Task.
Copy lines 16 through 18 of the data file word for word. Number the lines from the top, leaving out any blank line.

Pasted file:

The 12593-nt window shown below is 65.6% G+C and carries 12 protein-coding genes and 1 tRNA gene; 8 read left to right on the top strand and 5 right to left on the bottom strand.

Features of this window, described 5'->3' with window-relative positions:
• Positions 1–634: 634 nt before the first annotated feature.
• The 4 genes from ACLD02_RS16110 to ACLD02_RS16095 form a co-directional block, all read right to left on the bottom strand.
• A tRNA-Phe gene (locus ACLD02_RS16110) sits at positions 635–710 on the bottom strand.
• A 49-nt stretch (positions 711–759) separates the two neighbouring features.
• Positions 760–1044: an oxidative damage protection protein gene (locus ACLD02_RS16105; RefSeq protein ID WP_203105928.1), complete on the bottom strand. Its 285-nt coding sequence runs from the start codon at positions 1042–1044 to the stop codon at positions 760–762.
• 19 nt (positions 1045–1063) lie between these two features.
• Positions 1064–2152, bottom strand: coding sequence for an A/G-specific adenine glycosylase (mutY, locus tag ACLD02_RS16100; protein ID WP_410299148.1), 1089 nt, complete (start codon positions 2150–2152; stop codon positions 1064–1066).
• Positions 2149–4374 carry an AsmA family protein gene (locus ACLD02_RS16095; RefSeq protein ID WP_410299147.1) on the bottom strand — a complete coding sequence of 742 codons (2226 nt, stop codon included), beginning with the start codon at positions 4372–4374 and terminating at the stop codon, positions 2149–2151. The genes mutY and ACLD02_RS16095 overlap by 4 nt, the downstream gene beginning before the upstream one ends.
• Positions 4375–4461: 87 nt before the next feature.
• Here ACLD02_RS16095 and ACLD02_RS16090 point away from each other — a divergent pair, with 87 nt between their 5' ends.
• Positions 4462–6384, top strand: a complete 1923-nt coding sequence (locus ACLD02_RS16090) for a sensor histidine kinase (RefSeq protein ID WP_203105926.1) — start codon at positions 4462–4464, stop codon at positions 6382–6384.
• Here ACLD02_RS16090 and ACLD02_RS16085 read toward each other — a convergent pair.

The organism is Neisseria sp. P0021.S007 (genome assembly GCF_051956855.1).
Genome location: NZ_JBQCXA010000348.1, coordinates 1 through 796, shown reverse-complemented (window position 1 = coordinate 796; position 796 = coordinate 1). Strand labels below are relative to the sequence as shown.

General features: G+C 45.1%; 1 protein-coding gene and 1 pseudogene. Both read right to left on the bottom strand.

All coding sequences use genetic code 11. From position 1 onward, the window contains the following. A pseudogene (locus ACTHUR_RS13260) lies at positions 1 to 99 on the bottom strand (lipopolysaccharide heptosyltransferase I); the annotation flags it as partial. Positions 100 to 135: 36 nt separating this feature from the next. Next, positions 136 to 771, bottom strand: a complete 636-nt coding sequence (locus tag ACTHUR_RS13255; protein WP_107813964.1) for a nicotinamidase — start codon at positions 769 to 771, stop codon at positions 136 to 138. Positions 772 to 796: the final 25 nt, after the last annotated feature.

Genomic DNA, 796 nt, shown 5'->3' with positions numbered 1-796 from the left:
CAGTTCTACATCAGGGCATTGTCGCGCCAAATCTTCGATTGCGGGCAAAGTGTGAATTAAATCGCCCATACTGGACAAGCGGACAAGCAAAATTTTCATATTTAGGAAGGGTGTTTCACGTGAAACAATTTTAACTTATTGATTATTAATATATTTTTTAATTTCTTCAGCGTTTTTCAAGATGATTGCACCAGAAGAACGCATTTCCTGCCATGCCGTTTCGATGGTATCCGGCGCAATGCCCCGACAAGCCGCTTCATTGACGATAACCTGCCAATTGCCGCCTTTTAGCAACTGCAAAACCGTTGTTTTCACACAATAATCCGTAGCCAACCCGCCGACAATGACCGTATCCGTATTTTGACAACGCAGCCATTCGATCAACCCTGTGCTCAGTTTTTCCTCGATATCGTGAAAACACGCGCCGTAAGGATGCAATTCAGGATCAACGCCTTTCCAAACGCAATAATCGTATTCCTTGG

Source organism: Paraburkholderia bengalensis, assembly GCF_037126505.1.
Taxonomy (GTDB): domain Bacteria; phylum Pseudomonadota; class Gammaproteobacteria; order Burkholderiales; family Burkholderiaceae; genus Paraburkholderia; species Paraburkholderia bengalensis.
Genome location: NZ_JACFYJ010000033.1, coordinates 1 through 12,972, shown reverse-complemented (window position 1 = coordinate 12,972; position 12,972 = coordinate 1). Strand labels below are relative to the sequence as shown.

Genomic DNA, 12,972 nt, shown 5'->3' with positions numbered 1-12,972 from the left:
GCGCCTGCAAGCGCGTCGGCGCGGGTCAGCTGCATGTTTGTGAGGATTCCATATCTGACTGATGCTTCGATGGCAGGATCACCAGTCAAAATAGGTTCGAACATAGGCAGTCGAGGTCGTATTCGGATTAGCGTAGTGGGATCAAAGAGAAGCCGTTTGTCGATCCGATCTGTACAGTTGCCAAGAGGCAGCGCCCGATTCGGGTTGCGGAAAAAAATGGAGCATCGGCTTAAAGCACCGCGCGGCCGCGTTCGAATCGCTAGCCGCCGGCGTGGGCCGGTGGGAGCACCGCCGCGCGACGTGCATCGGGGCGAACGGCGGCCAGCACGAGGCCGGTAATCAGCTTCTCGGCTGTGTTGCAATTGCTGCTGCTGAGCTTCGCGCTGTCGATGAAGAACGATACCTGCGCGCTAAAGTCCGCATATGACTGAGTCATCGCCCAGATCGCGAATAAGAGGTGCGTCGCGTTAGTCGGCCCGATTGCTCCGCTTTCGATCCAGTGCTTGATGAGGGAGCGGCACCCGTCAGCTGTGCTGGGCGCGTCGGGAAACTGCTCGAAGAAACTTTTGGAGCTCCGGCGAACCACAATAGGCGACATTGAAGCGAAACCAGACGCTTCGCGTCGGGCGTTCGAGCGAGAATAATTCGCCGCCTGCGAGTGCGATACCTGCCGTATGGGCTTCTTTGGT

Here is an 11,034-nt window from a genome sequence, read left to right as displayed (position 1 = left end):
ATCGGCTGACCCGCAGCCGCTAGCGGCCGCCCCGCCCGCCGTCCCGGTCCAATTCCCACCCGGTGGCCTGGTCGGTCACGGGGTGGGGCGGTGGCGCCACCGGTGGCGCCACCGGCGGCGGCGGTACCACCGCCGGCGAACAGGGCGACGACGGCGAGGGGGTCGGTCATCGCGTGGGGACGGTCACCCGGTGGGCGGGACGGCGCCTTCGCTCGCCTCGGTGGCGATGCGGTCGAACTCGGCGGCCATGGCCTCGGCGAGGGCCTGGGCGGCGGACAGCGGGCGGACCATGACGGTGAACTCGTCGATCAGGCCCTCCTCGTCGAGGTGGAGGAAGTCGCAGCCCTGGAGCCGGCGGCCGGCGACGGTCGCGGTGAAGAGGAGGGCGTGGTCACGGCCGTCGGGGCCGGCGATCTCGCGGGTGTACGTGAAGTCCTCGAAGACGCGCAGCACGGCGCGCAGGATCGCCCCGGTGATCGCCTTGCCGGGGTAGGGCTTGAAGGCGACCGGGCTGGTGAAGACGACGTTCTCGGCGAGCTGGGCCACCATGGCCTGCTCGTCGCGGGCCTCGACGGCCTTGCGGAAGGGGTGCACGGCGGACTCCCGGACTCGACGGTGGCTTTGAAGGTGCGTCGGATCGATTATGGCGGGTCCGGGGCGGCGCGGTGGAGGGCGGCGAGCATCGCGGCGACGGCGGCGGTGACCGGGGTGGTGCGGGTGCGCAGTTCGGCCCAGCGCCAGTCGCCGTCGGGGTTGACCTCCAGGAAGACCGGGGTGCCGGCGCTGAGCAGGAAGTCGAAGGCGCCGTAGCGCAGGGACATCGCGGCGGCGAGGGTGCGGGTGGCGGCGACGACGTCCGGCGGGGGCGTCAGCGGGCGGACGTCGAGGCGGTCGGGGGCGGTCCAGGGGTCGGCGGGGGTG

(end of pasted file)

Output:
Genome location: NZ_JBQCXA010000348.1, coordinates 1 through 796, shown reverse-complemented (window position 1 = coordinate 796; position 796 = coordinate 1). Strand labels below are relative to the sequence as shown.

General features: G+C 45.1%; 1 protein-coding gene and 1 pseudogene. Both read right to left on the bottom strand.

All coding sequences use genetic code 11. From position 1 onward, the window contains the following. A pseudogene (locus ACTHUR_RS13260) lies at positions 1 to 99 on the bottom strand (lipopolysaccharide heptosyltransferase I); the annotation flags it as partial. Positions 100 to 135: 36 nt separating this feature from the next. Next, positions 136 to 771, bottom strand: a complete 636-nt coding sequence (locus tag ACTHUR_RS13255; protein WP_107813964.1) for a nicotinamidase — start codon at positions 769 to 771, stop codon at positions 136 to 138. Positions 772 to 796: the final 25 nt, after the last annotated feature.